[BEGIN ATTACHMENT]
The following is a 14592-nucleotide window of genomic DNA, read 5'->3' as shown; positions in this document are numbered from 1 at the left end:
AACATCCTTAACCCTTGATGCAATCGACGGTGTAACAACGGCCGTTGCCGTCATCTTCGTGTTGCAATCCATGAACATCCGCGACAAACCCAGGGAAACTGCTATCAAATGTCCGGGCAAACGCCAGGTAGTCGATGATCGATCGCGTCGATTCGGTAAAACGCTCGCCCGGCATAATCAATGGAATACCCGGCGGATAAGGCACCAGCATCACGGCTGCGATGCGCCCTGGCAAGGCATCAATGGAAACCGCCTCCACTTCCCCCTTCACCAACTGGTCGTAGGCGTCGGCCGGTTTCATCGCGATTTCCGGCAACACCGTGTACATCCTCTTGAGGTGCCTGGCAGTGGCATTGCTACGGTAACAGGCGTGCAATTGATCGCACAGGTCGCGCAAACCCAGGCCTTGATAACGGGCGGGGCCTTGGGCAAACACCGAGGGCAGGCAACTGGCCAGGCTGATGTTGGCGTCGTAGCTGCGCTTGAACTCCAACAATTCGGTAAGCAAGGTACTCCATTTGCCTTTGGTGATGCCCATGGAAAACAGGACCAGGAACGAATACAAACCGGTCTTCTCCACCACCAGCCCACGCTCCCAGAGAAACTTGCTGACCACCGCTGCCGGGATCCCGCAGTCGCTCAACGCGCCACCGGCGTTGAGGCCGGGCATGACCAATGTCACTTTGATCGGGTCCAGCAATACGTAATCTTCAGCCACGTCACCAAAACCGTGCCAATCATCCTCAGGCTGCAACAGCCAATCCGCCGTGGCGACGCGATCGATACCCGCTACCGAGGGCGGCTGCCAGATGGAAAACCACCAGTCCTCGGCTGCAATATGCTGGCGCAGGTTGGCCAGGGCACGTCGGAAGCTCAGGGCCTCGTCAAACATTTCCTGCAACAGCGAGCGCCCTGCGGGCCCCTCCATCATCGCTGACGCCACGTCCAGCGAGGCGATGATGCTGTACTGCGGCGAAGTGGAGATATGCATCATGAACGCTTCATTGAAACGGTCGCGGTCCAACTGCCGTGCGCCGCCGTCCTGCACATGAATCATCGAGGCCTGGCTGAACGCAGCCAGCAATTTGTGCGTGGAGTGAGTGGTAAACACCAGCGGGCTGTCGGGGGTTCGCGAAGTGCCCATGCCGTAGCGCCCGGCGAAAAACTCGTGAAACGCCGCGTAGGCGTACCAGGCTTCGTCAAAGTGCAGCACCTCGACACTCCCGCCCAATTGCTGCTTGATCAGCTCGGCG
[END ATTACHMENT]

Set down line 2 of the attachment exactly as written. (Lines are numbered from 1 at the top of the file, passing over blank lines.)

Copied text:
AACATCCTTAACCCTTGATGCAATCGACGGTGTAACAACGGCCGTTGCCGTCATCTTCGTGTTGCAATCCATGAACATCCGCGACAAACCCAGGGAAACTGCTATCAAATGTCCGGGCAAACGCCAGGTAGTCGATGATCGATCGCGTCGATTCGGTAAAACGCTCGCCCGGCATAATCAATGGAATACCCGGCGGATAAGGCACCAGCATCACGGCTGCGATGCGCCCTGGCAAGGCATCAATGGAAACCGCCTCCACTTCCCCCTTCACCAACTGGTCGTAGGCGTCGGCCGGTTTCATCGCGATTTCCGGCAACACCGTGTACATCCTCTTGAGGTGCCTGGCAGTGGCATTGCTACGGTAACAGGCGTGCAATTGATCGCACAGGTCGCGCAAACCCAGGCCTTGATAACGGGCGGGGCCTTGGGCAAACACCGAGGGCAGGCAACTGGCCAGGCTGATGTTGGCGTCGTAGCTGCGCTTGAACTCCAACAATTCGGTAAGCAAGGTACTCCATTTGCCTTTGGTGATGCCCATGGAAAACAGGACCAGGAACGAATACAAACCGGTCTTCTCCACCACCAGCCCACGCTCCCAGAGAAACTTGCTGACCACCGCTGCCGGGATCCCGCAGTCGCTCAACGCGCCACCGGCGTTGAGGCCGGGCATGACCAATGTCACTTTGATCGGGTCCAGCAATACGTAATCTTCAGCCACGTCACCAAAACCGTGCCAATCATCCTCAGGCTGCAACAGCCAATCCGCCGTGGCGACGCGATCGATACCCGCTACCGAGGGCGGCTGCCAGATGGAAAACCACCAGTCCTCGGCTGCAATATGCTGGCGCAGGTTGGCCAGGGCACGTCGGAAGCTCAGGGCCTCGTCAAACATTTCCTGCAACAGCGAGCGCCCTGCGGGCCCCTCCATCATCGCTGACGCCACGTCCAGCGAGGCGATGATGCTGTACTGCGGCGAAGTGGAGATATGCATCATGAACGCTTCATTGAAACGGTCGCGGTCCAACTGCCGTGCGCCGCCGTCCTGCACATGAATCATCGAGGCCTGGCTGAACGCAGCCAGCAATTTGTGCGTGGAGTGAGTGGTAAACACCAGCGGGCTGTCGGGGGTTCGCGAAGTGCCCATGCCGTAGCGCCCGGCGAAAAACTCGTGAAACGCCGCGTAGGCGTACCAGGCTTCGTCAAAGTGCAGCACCTCGACACTCCCGCCCAATTGCTGCTTGATCAGCTCGGCG